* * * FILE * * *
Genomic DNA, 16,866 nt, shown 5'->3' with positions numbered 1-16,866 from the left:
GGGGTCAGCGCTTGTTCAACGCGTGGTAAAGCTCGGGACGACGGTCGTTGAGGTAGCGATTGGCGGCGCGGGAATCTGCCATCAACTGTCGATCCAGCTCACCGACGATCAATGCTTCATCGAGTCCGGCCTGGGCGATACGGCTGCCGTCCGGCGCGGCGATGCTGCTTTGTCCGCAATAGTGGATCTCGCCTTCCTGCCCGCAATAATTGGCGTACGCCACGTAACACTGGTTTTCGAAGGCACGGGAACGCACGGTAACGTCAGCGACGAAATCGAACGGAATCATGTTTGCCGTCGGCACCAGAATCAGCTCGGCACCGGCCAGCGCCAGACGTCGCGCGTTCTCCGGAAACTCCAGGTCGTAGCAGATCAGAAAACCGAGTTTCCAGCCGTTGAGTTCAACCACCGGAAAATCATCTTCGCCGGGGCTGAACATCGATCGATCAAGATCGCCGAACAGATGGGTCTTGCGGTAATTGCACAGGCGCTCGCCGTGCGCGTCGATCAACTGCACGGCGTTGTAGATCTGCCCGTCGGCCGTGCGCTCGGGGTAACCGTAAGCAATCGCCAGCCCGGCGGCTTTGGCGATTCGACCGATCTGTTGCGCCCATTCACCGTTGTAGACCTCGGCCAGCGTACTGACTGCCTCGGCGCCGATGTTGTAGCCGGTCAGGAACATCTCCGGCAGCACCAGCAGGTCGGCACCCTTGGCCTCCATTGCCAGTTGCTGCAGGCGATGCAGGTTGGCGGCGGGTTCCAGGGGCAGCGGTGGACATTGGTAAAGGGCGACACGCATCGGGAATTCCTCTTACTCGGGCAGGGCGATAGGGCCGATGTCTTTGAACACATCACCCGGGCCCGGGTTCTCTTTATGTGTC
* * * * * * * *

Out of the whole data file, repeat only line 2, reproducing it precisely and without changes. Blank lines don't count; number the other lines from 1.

GGGGTCAGCGCTTGTTCAACGCGTGGTAAAGCTCGGGACGACGGTCGTTGAGGTAGCGATTGGCGGCGCGGGAATCTGCCATCAACTGTCGATCCAGCTCACCGACGATCAATGCTTCATCGAGTCCGGCCTGGGCGATACGGCTGCCGTCCGGCGCGGCGATGCTGCTTTGTCCGCAATAGTGGATCTCGCCTTCCTGCCCGCAATAATTGGCGTACGCCACGTAACACTGGTTTTCGAAGGCACGGGAACGCACGGTAACGTCAGCGACGAAATCGAACGGAATCATGTTTGCCGTCGGCACCAGAATCAGCTCGGCACCGGCCAGCGCCAGACGTCGCGCGTTCTCCGGAAACTCCAGGTCGTAGCAGATCAGAAAACCGAGTTTCCAGCCGTTGAGTTCAACCACCGGAAAATCATCTTCGCCGGGGCTGAACATCGATCGATCAAGATCGCCGAACAGATGGGTCTTGCGGTAATTGCACAGGCGCTCGCCGTGCGCGTCGATCAACTGCACGGCGTTGTAGATCTGCCCGTCGGCCGTGCGCTCGGGGTAACCGTAAGCAATCGCCAGCCCGGCGGCTTTGGCGATTCGACCGATCTGTTGCGCCCATTCACCGTTGTAGACCTCGGCCAGCGTACTGACTGCCTCGGCGCCGATGTTGTAGCCGGTCAGGAACATCTCCGGCAGCACCAGCAGGTCGGCACCCTTGGCCTCCATTGCCAGTTGCTGCAGGCGATGCAGGTTGGCGGCGGGTTCCAGGGGCAGCGGTGGACATTGGTAAAGGGCGACACGCATCGGGAATTCCTCTTACTCGGGCAGGGCGATAGGGCCGATGTCTTTGAACACATCACCCGGGCCCGGGTTCTCTTTATGTGTC